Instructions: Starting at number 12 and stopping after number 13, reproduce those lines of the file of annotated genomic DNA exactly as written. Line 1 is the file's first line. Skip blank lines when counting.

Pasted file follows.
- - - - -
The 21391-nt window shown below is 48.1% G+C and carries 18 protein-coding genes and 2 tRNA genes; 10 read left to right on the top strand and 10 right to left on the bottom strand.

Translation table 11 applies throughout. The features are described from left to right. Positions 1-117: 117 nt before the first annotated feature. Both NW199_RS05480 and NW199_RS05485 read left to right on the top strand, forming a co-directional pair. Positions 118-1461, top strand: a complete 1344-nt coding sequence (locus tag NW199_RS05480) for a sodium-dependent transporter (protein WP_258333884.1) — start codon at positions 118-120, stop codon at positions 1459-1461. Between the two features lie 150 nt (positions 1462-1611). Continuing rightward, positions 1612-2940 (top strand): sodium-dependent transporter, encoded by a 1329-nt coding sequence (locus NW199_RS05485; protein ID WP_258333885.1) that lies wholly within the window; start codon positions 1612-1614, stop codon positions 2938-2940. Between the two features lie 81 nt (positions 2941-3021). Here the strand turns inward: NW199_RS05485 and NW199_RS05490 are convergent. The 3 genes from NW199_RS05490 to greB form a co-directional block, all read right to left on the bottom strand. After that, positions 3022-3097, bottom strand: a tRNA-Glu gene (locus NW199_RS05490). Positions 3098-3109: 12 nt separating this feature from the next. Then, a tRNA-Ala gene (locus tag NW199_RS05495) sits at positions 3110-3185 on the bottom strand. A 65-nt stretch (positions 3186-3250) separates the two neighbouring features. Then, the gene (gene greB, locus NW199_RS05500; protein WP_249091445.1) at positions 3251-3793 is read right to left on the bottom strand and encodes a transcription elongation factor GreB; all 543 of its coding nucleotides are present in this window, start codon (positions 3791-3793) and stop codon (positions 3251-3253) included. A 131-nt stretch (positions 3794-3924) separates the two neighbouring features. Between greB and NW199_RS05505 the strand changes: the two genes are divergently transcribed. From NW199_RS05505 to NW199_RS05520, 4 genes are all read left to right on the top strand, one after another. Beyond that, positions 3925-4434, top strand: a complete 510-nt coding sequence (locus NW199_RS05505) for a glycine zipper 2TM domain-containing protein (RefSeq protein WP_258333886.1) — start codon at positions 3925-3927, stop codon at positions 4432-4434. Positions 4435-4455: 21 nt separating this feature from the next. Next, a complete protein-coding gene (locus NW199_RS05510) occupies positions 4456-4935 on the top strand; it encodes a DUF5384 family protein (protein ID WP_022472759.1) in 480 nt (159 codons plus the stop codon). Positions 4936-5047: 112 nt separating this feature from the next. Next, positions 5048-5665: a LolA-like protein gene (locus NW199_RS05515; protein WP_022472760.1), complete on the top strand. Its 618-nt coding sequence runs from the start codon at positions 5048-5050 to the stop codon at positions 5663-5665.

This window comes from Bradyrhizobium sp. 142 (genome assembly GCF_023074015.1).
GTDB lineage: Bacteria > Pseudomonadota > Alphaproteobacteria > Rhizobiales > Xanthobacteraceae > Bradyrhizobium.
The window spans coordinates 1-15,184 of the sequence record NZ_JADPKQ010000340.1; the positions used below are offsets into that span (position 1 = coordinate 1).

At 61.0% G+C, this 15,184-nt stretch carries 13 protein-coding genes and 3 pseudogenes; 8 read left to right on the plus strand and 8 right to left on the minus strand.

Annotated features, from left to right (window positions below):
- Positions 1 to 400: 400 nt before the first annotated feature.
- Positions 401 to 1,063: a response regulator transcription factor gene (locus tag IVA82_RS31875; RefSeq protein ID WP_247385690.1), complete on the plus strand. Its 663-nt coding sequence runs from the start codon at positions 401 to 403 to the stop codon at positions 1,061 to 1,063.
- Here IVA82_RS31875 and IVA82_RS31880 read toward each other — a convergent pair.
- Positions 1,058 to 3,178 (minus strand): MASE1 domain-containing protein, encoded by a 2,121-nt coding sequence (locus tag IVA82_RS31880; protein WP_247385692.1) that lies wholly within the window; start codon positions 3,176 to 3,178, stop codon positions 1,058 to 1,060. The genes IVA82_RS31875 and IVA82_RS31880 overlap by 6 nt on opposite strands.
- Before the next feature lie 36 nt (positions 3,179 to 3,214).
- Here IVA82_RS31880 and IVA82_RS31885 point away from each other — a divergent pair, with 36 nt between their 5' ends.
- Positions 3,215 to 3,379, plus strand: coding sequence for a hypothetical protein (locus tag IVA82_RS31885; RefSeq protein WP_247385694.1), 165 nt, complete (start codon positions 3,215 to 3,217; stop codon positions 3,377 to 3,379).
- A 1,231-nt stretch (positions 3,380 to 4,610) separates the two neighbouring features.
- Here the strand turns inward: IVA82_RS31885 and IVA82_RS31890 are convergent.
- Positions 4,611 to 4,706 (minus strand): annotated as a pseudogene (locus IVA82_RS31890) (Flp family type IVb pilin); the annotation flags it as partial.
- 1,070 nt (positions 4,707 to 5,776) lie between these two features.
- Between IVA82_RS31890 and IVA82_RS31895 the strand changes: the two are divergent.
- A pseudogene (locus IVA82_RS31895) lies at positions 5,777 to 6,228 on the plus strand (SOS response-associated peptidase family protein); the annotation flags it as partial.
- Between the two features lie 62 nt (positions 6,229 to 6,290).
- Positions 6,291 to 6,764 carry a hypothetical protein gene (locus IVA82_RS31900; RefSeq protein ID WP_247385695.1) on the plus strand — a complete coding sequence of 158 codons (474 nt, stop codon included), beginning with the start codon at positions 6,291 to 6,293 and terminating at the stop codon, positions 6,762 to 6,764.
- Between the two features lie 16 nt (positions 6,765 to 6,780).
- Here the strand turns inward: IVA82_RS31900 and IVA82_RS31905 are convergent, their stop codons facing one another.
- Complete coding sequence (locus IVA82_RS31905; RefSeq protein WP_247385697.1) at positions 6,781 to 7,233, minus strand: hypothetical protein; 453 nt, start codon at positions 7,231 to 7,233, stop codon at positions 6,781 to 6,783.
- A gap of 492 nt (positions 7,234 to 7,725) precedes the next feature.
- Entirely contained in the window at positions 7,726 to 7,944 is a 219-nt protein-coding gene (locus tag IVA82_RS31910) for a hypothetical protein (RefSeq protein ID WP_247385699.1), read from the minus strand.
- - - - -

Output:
- Before the next feature lie 36 nt (positions 3,179 to 3,214).
- Here IVA82_RS31880 and IVA82_RS31885 point away from each other — a divergent pair, with 36 nt between their 5' ends.